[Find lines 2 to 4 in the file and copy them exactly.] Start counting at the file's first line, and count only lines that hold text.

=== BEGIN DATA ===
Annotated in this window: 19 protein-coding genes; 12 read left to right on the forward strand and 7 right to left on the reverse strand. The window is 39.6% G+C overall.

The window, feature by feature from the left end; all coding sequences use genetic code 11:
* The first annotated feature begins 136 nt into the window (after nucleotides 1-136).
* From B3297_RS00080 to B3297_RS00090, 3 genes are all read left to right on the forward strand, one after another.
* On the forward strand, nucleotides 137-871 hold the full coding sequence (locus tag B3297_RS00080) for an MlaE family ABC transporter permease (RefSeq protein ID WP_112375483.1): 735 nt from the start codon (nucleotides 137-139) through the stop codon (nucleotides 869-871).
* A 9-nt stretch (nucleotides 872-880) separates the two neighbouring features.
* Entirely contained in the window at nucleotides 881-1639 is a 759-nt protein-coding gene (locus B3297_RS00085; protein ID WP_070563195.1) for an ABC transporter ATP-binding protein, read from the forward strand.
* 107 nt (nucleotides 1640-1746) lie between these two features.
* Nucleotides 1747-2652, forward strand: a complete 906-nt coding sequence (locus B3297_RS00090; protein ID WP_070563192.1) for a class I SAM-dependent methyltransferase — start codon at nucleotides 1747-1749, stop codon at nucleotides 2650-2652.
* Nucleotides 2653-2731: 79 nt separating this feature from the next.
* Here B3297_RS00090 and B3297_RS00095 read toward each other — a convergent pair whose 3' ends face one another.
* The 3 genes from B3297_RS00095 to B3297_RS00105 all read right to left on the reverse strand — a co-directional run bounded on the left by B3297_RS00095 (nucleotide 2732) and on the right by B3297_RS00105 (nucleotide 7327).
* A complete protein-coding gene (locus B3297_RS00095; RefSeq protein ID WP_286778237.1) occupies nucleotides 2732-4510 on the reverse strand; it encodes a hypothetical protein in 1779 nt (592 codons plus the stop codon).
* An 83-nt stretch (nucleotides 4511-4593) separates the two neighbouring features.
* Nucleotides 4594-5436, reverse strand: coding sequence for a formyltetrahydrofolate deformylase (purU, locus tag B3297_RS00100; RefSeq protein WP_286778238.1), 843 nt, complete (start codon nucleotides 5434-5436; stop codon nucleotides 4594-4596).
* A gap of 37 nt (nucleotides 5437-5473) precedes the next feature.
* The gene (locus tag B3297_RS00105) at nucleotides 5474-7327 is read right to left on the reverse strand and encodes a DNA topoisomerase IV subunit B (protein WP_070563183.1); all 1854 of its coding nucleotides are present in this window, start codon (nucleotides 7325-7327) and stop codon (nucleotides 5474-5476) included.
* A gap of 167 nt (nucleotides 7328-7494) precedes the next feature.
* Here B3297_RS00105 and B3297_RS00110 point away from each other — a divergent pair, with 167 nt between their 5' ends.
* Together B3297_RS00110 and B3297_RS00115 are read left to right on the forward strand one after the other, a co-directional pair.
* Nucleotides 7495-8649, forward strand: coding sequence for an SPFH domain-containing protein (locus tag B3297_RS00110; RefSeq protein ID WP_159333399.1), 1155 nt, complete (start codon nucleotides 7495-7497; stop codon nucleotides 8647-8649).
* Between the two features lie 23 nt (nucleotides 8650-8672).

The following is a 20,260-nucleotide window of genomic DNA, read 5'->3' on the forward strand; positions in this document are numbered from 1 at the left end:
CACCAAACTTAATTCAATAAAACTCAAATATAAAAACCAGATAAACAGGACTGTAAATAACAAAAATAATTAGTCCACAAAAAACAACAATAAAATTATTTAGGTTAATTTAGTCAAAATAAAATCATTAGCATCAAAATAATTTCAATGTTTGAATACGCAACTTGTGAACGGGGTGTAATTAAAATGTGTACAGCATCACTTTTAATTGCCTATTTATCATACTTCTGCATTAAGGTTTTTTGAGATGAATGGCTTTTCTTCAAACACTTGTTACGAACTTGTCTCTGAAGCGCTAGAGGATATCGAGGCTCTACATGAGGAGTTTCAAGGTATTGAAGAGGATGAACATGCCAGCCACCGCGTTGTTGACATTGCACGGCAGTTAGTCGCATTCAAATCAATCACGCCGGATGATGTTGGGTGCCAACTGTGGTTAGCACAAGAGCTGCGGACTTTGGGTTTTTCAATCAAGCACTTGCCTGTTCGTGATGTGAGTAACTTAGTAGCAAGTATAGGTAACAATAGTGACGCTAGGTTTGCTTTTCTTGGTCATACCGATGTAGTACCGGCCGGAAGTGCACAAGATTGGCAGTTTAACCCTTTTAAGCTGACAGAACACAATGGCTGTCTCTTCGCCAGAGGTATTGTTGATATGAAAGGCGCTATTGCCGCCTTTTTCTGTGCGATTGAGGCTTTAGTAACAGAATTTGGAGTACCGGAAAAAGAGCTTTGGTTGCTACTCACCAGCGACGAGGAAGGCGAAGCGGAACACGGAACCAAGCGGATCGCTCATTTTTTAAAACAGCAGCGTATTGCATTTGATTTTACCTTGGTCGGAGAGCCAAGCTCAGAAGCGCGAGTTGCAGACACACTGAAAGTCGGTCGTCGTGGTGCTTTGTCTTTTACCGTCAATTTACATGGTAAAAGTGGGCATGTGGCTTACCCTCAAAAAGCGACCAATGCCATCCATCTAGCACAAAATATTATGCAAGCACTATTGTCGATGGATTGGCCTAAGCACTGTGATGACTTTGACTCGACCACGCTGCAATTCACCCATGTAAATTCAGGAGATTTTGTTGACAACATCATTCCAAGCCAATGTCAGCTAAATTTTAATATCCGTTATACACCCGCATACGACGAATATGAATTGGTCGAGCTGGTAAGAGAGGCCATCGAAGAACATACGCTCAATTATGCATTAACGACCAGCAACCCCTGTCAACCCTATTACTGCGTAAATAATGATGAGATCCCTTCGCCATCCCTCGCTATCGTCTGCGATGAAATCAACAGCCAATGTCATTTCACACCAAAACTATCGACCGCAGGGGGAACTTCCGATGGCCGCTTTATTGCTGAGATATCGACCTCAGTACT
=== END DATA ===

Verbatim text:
The window, feature by feature from the left end; all coding sequences use genetic code 11:
* The first annotated feature begins 136 nt into the window (after nucleotides 1-136).
* From B3297_RS00080 to B3297_RS00090, 3 genes are all read left to right on the forward strand, one after another.